Protein supplementation: Best practice for improved muscle growth and recovery

In order to support muscle protein synthesis for improved muscle recovery and increased muscle growth, athletes must consume enough protein in the right way.

Let’s take a look at what the research says is the best time to supplement protein, the best dose for your body weight, and the best amino acid for stimulating muscle growth, and recovery.

Getting the timing right

Repeated bouts of resistance training, combined with protein feeding, will help to condition, strengthen and repair skeletal muscle.

Interestingly, resistance exercise will prime skeletal muscles to be more responsive to the muscle-building effects of protein.

Therefore, for the best results, protein supplementation is recommended immediately following exercise.

Excessive protein intake before or during exercise could dull this effect.

What’s the best dose?

Research has shown that maximal stimulation of muscle protein synthesis will occur after a bout of exercise is followed by approximately 20-30g of protein.

To account for variability between individual athletes, researchers recommended a dose of 0.4g of protein for every kilogram of body weight (g/kg bw), which equates to 32g of protein for an 80kg individual.

NB: In Australia, it is recommended that protein should contribute to no more than 25% of total energy intake, and the recommended daily intake of protein for adult men and women is 0.84g/kg bw and 0.75g/kg bw respectively. Protein supplementation needs to be factored into these total daily intakes, and is designed to help achieve recommended daily intakes to support muscle growth and repair.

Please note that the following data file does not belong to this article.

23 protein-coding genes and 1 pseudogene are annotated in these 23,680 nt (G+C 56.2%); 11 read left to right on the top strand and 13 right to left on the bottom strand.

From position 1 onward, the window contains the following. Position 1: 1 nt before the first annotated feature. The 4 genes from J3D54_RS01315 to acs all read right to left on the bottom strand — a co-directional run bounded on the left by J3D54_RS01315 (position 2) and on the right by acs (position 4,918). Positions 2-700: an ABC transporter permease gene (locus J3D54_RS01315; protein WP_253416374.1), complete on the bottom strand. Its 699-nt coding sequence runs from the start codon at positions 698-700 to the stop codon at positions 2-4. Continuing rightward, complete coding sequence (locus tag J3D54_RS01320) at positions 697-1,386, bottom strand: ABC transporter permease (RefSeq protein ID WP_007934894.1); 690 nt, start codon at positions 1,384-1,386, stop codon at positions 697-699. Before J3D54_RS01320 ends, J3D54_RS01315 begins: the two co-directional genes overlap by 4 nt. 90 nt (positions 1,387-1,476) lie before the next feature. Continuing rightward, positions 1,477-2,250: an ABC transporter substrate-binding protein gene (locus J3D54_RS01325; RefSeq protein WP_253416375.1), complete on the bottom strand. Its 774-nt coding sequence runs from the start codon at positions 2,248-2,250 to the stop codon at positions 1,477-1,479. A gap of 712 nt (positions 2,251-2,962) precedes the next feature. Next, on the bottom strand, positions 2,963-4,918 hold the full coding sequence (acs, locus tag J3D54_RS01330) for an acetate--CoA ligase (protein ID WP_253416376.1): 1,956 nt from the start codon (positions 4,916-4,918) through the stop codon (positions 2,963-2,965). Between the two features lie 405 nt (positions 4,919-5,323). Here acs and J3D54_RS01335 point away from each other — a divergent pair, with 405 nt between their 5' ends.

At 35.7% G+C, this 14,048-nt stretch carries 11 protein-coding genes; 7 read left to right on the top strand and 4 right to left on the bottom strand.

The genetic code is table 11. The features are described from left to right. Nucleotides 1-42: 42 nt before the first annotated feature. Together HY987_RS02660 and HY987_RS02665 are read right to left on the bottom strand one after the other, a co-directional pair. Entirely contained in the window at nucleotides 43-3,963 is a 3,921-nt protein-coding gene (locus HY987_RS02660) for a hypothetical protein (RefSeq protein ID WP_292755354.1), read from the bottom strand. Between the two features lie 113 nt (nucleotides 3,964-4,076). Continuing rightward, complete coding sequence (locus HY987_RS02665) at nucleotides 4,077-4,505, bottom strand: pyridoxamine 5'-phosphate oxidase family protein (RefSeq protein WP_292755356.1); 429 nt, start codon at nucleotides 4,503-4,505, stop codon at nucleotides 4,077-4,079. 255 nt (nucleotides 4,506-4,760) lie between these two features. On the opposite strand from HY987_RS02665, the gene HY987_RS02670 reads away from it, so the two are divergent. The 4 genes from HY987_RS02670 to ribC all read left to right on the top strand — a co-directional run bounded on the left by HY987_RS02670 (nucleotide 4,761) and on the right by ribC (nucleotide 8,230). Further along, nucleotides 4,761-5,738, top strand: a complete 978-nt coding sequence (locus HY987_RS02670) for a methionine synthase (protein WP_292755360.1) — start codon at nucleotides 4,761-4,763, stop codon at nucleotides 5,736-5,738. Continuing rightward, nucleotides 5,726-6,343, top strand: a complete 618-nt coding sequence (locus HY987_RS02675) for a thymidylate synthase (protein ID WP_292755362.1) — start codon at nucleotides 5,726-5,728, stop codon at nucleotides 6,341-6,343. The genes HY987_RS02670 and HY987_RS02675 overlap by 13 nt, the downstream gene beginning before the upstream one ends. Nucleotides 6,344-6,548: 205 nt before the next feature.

What about branched chain amino acids?

Leucine, valine and isoleucine are three essential amino acids known as branched-chain amino acids (BCAAs) which are highly concentrated in muscle tissue and, when supplemented, are associated with muscle building effects.

Leucine is arguably the key regulator of muscle protein synthesis.

Increased concentration of leucine in circulation and within the muscles is believed to be one of the key drivers of increased muscle protein synthesis and muscle recovery.

Despite popularity, little evidence supports the use of purified combinations of BCAAs for stimulating muscle growth.

The use of complete protein supplements that provide adequate amounts of leucine is recommended, with a 3g dose of leucine stimulating the maximal amount of muscle protein synthesis.

References:

Morton RW, McGlory C, Phillips SM. Nutritional interventions to augment resistance training-induced skeletal muscle hypertrophy. Front Physiol. 2015;6:245. Morton RW, Murphy KT, McKellar SR, Schoenfeld BJ, Henselmans M, Helms E, et al. A systematic review, meta-analysis and meta-regression of the effect of protein supplementation on resistance training-induced gains in muscle mass and strength in healthy adults. Br J Sports Med. 2018;52(6):376–84. Schoenfeld BJ, Aragon AA. How much protein can the body use in a single meal for muscle-building? J Int Soc Sports Nutr. 2018;15(10):4–9.

 

 

Protein supplementation: Best practice for improved muscle growth and recovery